As an arts programmer and festival director of considerable experience (he spent 10 years in Sydney, directing the Sydney Festival, before going on to be head of music at the Sydney Opera House), Linehan is all too aware that the relationship between the arts and politics can sometimes be a difficult one. Although he is clearly keen to assist artists in addressing the great topics of the age, he is certainly no fan of the sort of worthy, egregiously polemical productions that tend to create a parody of political art.
THE work he has programmed for this coming August is emphatically “not agitprop”, he comments. “It’s a telling of stories, whether or not there’s a message in them.
“There’s a lot of revisiting history. When you’re in a moment like we’re in, people want to just step back a bit and get a little more perspective.”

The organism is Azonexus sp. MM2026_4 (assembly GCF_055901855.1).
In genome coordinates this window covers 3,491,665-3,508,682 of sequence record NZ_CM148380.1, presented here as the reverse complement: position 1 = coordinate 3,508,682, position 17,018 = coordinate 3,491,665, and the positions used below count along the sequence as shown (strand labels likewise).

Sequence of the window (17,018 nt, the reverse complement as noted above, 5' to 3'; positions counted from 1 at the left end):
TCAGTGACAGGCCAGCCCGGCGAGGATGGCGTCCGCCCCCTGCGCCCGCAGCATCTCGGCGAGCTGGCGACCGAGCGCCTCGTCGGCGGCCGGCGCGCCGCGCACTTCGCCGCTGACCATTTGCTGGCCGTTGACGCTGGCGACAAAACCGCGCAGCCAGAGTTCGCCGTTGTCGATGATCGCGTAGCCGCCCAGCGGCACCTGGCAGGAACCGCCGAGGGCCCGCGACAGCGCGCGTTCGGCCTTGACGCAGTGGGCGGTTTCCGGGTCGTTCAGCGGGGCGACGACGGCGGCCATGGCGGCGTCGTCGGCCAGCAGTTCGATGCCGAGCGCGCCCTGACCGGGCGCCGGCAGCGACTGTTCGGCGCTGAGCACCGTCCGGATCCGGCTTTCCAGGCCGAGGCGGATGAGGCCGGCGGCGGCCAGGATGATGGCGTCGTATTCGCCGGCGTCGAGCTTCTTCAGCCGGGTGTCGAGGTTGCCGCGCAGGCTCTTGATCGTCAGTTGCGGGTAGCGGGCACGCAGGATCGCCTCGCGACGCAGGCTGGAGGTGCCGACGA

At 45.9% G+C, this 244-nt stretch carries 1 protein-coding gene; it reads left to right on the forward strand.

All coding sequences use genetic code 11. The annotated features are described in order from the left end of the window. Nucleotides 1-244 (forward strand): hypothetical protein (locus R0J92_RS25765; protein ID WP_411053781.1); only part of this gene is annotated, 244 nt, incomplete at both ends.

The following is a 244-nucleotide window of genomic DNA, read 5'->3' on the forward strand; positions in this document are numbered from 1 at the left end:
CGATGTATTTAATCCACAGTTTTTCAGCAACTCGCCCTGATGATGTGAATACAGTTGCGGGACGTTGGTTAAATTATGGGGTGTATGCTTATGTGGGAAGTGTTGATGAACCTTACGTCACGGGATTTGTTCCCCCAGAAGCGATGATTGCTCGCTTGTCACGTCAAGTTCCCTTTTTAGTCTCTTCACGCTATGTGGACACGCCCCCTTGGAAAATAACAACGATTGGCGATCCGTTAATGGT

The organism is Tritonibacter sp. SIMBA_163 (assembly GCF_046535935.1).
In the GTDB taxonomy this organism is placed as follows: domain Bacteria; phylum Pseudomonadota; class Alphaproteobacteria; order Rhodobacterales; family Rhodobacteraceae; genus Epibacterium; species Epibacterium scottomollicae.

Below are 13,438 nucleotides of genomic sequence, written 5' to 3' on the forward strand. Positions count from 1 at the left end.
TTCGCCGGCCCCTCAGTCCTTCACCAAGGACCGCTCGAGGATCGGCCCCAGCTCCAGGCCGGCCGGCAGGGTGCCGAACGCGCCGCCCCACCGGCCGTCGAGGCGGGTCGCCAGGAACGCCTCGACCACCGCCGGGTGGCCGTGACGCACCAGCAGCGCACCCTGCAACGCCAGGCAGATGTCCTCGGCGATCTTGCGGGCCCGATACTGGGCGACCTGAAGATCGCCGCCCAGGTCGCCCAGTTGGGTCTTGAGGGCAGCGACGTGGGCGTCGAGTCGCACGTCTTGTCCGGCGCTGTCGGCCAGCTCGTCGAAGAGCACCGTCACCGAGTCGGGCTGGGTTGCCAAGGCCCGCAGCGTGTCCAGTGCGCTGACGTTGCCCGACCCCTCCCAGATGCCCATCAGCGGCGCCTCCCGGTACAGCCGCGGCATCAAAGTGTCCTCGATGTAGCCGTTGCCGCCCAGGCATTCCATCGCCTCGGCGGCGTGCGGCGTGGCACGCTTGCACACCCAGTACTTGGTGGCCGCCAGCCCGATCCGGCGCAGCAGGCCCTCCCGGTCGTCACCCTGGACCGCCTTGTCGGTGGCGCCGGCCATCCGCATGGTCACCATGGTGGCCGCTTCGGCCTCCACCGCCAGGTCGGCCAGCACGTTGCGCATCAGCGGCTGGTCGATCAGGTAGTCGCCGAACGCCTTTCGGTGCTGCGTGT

That is particularly true of the Australian play, he believes. “Secret River revisits the way that Australia tells its history to itself, in a way that is both humanistic and sympathetic, as opposed to just howling at the moon.” The Yiddish operetta show is a case of unveiling a powerful truth by showing audiences something unfamiliar which has, nevertheless, had profound and diverse impacts upon the culture we are all steeped in.
“Yiddish culture is everywhere. It’s in our music hall, our comedy, our films, yet it isn’t acknowledged.”
Although such stories came to Linehan during his search for shows for the EIF (rather than him searching for productions to fit a predetermined theme), that doesn’t mean that there hasn’t been a concerted effort by the director and his team to accommodate some of the more marginalised work.